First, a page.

- Whether your cat goes outside or is indoor-only, ensure it is in a separate room on Halloween night and away from activities. Of course, make sure that your feline has food, water, a litter box and everything else it might need. Being cooped up will be easier for your kitty if the room is a “safe zone,” complete with its favorite toy, treat or blanket. Feliway air diffusers might also help to calm your cat down. Be sure to visit the cat frequently so it does not feel punished.
- If you cannot confine your cat to a separate room, make sure it does not dart out when opening the door for trick-or-treaters. If your cat gets outside on a night with increased noise and activity, it may be difficult to get it back inside. Just in case, make sure your cat has proper identification. If your cat does escape, a collar with a tag and/or microchip can increase the chances it will be returned unharmed. Make sure your information associated with the microchip is current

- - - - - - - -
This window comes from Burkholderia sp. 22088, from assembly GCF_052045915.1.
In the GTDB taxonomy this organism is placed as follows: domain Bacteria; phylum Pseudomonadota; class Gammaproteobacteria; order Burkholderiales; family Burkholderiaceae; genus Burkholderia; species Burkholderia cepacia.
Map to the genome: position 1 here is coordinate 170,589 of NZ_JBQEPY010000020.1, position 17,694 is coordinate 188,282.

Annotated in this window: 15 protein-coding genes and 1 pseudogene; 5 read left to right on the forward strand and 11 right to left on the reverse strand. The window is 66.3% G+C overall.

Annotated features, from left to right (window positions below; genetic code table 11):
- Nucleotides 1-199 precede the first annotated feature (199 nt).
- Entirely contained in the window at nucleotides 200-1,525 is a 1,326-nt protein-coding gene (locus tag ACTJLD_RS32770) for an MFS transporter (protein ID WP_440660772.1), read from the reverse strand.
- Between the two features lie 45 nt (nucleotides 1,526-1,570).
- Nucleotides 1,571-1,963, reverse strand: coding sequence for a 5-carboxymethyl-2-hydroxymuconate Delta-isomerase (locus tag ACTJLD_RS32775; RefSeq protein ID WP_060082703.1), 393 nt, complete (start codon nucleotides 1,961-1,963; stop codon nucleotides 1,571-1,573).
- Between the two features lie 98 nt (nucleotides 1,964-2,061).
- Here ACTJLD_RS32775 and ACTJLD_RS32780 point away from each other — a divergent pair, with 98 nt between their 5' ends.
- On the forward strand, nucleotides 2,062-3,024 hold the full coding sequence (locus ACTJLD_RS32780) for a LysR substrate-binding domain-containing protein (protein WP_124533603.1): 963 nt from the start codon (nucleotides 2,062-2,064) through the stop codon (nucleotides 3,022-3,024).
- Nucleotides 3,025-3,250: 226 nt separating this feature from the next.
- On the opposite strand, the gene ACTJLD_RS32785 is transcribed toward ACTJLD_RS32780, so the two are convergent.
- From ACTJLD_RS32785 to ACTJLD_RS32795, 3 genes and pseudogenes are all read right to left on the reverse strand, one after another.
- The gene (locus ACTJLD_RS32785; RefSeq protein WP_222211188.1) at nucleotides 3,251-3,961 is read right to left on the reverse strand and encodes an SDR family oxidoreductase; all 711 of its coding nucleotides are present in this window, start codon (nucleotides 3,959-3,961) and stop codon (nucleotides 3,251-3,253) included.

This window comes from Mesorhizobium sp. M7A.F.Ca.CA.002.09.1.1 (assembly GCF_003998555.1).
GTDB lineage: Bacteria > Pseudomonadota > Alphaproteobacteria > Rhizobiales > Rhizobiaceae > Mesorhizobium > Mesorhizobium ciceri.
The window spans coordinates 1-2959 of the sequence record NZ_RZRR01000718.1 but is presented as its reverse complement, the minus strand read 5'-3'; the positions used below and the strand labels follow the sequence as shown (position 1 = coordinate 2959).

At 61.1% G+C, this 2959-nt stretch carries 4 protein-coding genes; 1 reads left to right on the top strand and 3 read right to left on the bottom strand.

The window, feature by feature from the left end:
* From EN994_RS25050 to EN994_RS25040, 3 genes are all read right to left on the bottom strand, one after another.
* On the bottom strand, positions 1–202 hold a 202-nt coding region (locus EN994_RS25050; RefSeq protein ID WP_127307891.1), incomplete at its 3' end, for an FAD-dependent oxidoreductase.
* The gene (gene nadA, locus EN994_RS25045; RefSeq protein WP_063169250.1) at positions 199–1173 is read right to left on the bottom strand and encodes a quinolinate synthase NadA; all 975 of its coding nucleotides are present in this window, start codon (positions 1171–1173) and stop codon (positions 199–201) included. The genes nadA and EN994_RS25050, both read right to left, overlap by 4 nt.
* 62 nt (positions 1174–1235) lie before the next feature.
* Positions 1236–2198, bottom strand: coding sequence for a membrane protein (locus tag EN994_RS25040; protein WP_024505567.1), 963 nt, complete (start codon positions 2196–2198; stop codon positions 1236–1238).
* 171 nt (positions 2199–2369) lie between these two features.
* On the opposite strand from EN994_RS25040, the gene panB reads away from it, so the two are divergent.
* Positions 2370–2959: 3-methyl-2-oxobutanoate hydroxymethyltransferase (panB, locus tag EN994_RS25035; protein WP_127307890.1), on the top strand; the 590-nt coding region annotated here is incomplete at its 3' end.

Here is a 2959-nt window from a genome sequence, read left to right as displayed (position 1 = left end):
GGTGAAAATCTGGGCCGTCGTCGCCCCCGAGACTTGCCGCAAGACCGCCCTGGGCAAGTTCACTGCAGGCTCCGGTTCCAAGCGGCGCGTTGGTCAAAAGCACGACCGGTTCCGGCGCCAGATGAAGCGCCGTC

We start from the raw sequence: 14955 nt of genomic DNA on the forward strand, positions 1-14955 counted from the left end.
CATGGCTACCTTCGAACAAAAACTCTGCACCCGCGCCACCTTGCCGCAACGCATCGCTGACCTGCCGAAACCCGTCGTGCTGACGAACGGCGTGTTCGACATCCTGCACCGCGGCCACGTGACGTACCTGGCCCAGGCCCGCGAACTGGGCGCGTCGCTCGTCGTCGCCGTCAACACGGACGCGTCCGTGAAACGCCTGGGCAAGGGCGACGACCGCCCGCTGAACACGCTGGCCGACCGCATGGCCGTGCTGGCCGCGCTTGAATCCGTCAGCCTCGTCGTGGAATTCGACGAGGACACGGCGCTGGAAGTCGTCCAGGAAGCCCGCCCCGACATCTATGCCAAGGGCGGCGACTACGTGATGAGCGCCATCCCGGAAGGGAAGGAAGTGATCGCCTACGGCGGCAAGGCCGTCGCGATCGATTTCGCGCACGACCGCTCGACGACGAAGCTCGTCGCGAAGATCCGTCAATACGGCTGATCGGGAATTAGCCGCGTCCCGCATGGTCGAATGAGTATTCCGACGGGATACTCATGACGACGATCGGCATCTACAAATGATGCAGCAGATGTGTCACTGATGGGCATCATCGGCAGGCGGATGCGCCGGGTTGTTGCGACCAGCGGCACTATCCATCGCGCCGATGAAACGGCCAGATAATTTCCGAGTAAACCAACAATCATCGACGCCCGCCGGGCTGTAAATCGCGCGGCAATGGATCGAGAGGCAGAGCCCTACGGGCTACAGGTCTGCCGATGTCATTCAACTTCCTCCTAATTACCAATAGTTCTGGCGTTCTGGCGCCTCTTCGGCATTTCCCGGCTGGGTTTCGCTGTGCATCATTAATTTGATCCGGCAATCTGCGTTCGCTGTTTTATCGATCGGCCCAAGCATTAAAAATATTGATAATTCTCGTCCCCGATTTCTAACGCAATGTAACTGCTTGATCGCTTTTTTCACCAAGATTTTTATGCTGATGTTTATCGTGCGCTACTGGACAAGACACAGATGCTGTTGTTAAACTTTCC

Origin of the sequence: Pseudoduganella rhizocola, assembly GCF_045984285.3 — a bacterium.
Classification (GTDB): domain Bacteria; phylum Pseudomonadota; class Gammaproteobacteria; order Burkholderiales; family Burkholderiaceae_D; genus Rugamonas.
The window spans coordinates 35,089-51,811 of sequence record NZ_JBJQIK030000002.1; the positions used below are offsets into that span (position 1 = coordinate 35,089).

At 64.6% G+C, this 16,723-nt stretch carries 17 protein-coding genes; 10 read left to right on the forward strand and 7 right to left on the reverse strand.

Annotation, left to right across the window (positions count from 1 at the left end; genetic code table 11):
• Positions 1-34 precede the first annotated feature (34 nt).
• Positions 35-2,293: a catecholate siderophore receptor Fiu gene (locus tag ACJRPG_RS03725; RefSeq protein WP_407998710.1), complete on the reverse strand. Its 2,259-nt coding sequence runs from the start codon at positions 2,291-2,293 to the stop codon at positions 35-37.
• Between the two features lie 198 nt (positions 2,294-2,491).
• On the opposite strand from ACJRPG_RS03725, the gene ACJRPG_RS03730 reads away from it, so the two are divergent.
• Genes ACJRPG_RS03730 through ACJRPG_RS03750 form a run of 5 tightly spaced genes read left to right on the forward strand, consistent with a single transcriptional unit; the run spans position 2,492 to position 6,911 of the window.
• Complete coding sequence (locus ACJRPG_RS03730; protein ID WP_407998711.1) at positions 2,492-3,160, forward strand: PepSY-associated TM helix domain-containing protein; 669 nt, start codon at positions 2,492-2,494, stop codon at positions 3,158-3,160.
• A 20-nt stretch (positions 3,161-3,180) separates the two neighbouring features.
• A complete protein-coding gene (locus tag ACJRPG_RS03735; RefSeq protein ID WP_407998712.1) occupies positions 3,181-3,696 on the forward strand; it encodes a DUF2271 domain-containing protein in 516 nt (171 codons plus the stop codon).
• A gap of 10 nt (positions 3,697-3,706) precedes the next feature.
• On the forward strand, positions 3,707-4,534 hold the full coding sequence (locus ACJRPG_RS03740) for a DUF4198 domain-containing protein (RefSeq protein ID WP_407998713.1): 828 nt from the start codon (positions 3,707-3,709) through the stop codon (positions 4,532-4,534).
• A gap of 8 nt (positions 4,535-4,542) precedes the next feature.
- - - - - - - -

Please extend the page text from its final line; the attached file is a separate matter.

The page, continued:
- Keep your cat away from any bowls of Halloween candy. Chocolates of any kind, but especially the dark or baking varieties, can be fatal to cats. Candies that contain the artificial sweetener Xylitol can also cause problems. If you suspect your cat or any pets in your household have ingested anything toxic, please contact the ASPCA poison control hotline at 1-888-426-4435 and your veterinarian immediately.
- Popular Halloween decorations like pumpkins, candles or fake spider webs can be hazardous to your cat. Lit candles can be a burn hazard for a curious cat and a potential fire hazard for your home if your cat knocks it over. Substitute real candles with artificial candles that use batteries to create the same spooky effect without the additional risk. Additionally, anything that dangles is a potential hazard to your cat. Whether it’s fake spider webs, a string of lights or other hanging decorations, remember to keep it out of reach of your cat to prevent accidents or ingestion.